COMMENT: British Home Secretary Jacqui Smith has proposed a tracking system for domestic violence abusers, which some are describing as a domestic violence registry. The entire thrust, of course, is to keep "scary" men on a leash, even though "the British Crime Survey, now in its seventh consecutive year of publication, repeatedly notes that men are also victims. The 2007/08 survey recorded that while one in four women suffers from domestic violence, one in six men are victims." See here.
But men, of course, are unlikely to report domestic violence perpetrated against them: "Men’s misery over these forms of domestic abuse remains largely unrecorded. Masculine pride holds most men back from admitting they are abused and from seeking help if they admit it." See here. (I don't know that it's masculine "pride" so much as it is a societal aversion to acknowledge that men -- who are supposed to be strong and stoic -- could be victims of domestic violence. These attitudes are shared and taught as much by women as men, I suspect. But the conclusion is beyond dispute -- men don't report.)
The tracking system raises a host of dangers for the innocent, and because men don't report domestic violence, these dangers will target almost exclusively males. The system might just work to track some "bad" men, but it definitely will be abused by some women to punish some innocent men. And, yes, it definitely will hurt, and even destroy, the lives of some innocent men.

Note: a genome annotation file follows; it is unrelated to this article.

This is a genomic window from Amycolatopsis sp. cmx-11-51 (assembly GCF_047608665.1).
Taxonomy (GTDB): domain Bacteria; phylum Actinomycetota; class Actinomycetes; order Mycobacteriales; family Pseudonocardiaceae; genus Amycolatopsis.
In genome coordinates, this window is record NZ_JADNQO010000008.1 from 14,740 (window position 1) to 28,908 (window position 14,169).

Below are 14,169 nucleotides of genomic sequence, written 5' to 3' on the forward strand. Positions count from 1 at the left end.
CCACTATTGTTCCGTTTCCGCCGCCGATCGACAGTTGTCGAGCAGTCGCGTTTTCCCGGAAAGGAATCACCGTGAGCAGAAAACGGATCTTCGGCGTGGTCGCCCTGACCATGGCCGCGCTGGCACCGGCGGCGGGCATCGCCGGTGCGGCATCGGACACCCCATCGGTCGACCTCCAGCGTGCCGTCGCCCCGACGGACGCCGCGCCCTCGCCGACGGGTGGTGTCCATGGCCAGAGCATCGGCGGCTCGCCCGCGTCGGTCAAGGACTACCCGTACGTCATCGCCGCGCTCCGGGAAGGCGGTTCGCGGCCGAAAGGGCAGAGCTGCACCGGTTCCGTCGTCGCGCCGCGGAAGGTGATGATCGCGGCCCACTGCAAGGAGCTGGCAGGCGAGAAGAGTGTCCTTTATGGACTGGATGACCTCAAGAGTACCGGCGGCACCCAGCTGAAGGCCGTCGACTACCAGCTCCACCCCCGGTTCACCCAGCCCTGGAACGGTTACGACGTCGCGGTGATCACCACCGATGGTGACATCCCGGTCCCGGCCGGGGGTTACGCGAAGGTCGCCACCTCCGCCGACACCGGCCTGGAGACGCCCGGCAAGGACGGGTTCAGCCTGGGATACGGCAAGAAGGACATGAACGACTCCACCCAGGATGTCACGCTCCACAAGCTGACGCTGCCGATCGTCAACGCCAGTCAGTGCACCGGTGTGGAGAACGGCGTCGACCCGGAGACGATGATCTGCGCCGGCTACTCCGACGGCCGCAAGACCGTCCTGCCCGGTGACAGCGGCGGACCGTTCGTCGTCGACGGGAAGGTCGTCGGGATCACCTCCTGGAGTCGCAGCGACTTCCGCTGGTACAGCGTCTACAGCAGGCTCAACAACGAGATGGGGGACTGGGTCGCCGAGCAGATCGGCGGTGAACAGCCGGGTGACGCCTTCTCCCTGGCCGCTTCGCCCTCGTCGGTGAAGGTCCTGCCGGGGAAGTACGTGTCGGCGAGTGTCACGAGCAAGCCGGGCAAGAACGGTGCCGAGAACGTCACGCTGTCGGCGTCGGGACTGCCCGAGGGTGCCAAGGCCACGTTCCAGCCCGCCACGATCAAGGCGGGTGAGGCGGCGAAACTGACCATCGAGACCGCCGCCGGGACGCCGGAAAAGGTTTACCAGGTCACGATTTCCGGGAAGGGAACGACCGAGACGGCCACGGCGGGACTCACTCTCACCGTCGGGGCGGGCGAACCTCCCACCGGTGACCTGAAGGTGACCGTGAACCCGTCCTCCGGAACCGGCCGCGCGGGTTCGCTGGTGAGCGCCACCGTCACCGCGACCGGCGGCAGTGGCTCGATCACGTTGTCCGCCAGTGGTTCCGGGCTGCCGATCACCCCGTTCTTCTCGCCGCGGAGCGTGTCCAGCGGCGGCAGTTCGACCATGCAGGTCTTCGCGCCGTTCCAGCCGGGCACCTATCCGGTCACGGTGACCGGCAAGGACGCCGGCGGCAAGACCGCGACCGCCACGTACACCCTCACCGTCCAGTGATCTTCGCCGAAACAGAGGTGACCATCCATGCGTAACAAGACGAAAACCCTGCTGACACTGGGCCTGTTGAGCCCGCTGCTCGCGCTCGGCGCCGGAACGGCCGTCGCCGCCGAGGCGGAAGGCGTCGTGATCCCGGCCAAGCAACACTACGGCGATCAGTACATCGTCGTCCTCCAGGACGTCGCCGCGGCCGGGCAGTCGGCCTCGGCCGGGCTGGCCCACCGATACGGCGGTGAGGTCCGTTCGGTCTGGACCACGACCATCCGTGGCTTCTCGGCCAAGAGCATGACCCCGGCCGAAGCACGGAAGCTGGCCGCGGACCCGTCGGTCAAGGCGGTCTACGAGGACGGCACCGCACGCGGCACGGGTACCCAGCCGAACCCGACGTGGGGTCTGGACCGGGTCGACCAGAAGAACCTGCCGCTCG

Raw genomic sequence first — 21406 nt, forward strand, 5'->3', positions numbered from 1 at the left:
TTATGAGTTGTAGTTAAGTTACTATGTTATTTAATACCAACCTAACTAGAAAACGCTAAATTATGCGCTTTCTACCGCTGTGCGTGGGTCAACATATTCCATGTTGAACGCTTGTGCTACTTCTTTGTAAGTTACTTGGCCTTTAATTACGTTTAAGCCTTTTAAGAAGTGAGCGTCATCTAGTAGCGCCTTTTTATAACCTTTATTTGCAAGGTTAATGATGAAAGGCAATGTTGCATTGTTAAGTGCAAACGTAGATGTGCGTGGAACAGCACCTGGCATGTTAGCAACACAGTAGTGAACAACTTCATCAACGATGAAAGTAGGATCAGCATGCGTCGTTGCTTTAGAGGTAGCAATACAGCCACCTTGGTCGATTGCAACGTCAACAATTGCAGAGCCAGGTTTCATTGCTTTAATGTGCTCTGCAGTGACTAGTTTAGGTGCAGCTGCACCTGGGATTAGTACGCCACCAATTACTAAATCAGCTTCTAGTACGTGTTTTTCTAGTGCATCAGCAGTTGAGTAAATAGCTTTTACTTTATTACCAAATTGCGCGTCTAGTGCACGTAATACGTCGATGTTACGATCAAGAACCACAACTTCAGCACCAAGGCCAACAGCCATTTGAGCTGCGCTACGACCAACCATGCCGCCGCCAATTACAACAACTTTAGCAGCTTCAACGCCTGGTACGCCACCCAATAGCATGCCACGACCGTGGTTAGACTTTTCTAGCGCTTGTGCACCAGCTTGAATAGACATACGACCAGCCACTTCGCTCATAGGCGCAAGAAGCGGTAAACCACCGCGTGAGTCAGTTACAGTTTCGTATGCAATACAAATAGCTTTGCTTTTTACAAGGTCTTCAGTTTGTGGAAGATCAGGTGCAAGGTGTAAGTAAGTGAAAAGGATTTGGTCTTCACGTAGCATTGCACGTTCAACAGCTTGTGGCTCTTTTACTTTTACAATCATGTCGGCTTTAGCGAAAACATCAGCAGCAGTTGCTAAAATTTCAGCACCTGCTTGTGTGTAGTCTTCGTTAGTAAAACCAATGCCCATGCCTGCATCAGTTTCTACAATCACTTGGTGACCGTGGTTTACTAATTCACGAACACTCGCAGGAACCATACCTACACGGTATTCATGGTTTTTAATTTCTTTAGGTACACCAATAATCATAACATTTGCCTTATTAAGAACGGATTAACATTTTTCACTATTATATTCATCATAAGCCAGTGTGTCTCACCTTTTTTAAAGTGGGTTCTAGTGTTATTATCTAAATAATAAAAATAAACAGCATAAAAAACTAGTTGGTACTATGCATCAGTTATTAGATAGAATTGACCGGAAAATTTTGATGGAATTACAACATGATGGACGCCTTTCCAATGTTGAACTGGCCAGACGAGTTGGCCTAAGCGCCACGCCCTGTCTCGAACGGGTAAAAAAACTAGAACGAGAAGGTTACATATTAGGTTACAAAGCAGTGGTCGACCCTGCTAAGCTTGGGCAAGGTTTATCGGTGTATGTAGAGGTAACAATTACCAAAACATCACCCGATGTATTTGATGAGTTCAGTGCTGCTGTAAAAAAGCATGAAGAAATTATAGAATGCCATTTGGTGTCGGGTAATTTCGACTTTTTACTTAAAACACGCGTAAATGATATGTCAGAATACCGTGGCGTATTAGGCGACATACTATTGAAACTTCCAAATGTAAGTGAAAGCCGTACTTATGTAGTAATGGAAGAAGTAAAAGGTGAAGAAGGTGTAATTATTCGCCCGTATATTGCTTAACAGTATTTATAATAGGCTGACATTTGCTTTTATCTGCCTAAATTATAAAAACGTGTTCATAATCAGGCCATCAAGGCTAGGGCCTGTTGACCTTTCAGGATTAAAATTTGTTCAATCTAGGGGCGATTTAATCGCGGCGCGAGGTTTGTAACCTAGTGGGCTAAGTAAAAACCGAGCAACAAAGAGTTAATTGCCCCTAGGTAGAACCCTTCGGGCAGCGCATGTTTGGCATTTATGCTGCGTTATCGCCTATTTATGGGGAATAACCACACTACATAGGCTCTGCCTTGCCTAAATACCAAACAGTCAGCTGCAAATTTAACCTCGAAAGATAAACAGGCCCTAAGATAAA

The fact that there is little concern about the innocent in connection with this proposal is a further illustration that too many of us are willing to sacrifice significant numbers of innocent men as nothing more than necessary collateral damage to insure the "scary" bad men are nabbed. This attitude, fueled by a hysteria over predatory males, is detestable by any measure and cannot be justified in a just, civilized society.
UK columnist Sue Carroll hit the nail on the head when she summed up the problems with this suggestion: "We've all witnessed the devastating consequences of women falsely accusing men of rape. It's hard to imagine a more simple way of exacting retribution on a partner than claiming 'he knocked me about' with total impunity."
HERE IS MS. CARROLL'S COLUMN
New domestic violence proposals open to abuse
By Sue Carroll 10/03/2009
It's hard to believe in these enlightened times one out of five adults believes it's acceptable for a man to slap his wife or girlfriend.
This alarming figure, by the way, includes women who cite wearing sexy clothes and nagging as justifiable excuses for male abuse.
The findings, revealed in a poll conducted by Mori, have prompted Jacqui Smith to propose a series of draconian measures aimed at reducing domestic abuse.
One includes a domestic violence register as a warning to potential victims.
It's all perfectly commendable in principle but open to abuse of a totally different kind. We've all witnessed the devastating consequences of women falsely accusing men of rape.
It's hard to imagine a more simple way of exacting retribution on a partner than claiming "he knocked me about" with total impunity.
Back to the drawing board, Miss Smith.